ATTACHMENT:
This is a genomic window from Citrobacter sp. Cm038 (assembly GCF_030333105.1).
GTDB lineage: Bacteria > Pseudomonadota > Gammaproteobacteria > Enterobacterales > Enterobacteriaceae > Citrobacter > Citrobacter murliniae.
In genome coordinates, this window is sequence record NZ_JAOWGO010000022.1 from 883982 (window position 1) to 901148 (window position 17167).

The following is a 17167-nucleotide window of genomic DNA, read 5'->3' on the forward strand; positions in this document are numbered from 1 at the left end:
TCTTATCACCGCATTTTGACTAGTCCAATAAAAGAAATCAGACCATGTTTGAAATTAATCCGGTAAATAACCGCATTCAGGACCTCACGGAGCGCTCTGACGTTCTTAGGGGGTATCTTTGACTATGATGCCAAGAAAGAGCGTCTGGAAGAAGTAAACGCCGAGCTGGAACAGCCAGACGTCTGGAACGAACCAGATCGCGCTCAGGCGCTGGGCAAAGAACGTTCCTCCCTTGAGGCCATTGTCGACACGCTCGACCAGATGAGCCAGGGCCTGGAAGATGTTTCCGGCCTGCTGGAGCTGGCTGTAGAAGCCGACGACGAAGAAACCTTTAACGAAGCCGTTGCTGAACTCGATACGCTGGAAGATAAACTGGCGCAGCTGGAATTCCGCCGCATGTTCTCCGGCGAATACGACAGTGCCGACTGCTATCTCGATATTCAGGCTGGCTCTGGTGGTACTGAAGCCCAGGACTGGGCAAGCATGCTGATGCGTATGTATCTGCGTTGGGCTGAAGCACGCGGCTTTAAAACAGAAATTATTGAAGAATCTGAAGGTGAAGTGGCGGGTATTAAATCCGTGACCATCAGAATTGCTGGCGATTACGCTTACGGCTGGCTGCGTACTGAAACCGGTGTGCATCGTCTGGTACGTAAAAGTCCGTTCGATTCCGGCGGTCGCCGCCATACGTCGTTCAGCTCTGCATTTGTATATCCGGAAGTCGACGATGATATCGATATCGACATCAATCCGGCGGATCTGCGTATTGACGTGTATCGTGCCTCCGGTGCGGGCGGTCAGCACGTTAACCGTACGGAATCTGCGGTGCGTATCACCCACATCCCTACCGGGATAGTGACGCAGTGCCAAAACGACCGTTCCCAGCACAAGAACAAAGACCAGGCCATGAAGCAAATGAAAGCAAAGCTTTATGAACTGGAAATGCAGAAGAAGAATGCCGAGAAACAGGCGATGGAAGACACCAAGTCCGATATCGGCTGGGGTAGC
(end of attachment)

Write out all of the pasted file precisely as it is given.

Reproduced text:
This is a genomic window from Citrobacter sp. Cm038 (assembly GCF_030333105.1).
GTDB lineage: Bacteria > Pseudomonadota > Gammaproteobacteria > Enterobacterales > Enterobacteriaceae > Citrobacter > Citrobacter murliniae.
In genome coordinates, this window is sequence record NZ_JAOWGO010000022.1 from 883982 (window position 1) to 901148 (window position 17167).

The following is a 17167-nucleotide window of genomic DNA, read 5'->3' on the forward strand; positions in this document are numbered from 1 at the left end:
TCTTATCACCGCATTTTGACTAGTCCAATAAAAGAAATCAGACCATGTTTGAAATTAATCCGGTAAATAACCGCATTCAGGACCTCACGGAGCGCTCTGACGTTCTTAGGGGGTATCTTTGACTATGATGCCAAGAAAGAGCGTCTGGAAGAAGTAAACGCCGAGCTGGAACAGCCAGACGTCTGGAACGAACCAGATCGCGCTCAGGCGCTGGGCAAAGAACGTTCCTCCCTTGAGGCCATTGTCGACACGCTCGACCAGATGAGCCAGGGCCTGGAAGATGTTTCCGGCCTGCTGGAGCTGGCTGTAGAAGCCGACGACGAAGAAACCTTTAACGAAGCCGTTGCTGAACTCGATACGCTGGAAGATAAACTGGCGCAGCTGGAATTCCGCCGCATGTTCTCCGGCGAATACGACAGTGCCGACTGCTATCTCGATATTCAGGCTGGCTCTGGTGGTACTGAAGCCCAGGACTGGGCAAGCATGCTGATGCGTATGTATCTGCGTTGGGCTGAAGCACGCGGCTTTAAAACAGAAATTATTGAAGAATCTGAAGGTGAAGTGGCGGGTATTAAATCCGTGACCATCAGAATTGCTGGCGATTACGCTTACGGCTGGCTGCGTACTGAAACCGGTGTGCATCGTCTGGTACGTAAAAGTCCGTTCGATTCCGGCGGTCGCCGCCATACGTCGTTCAGCTCTGCATTTGTATATCCGGAAGTCGACGATGATATCGATATCGACATCAATCCGGCGGATCTGCGTATTGACGTGTATCGTGCCTCCGGTGCGGGCGGTCAGCACGTTAACCGTACGGAATCTGCGGTGCGTATCACCCACATCCCTACCGGGATAGTGACGCAGTGCCAAAACGACCGTTCCCAGCACAAGAACAAAGACCAGGCCATGAAGCAAATGAAAGCAAAGCTTTATGAACTGGAAATGCAGAAGAAGAATGCCGAGAAACAGGCGATGGAAGACACCAAGTCCGATATCGGCTGGGGTAGC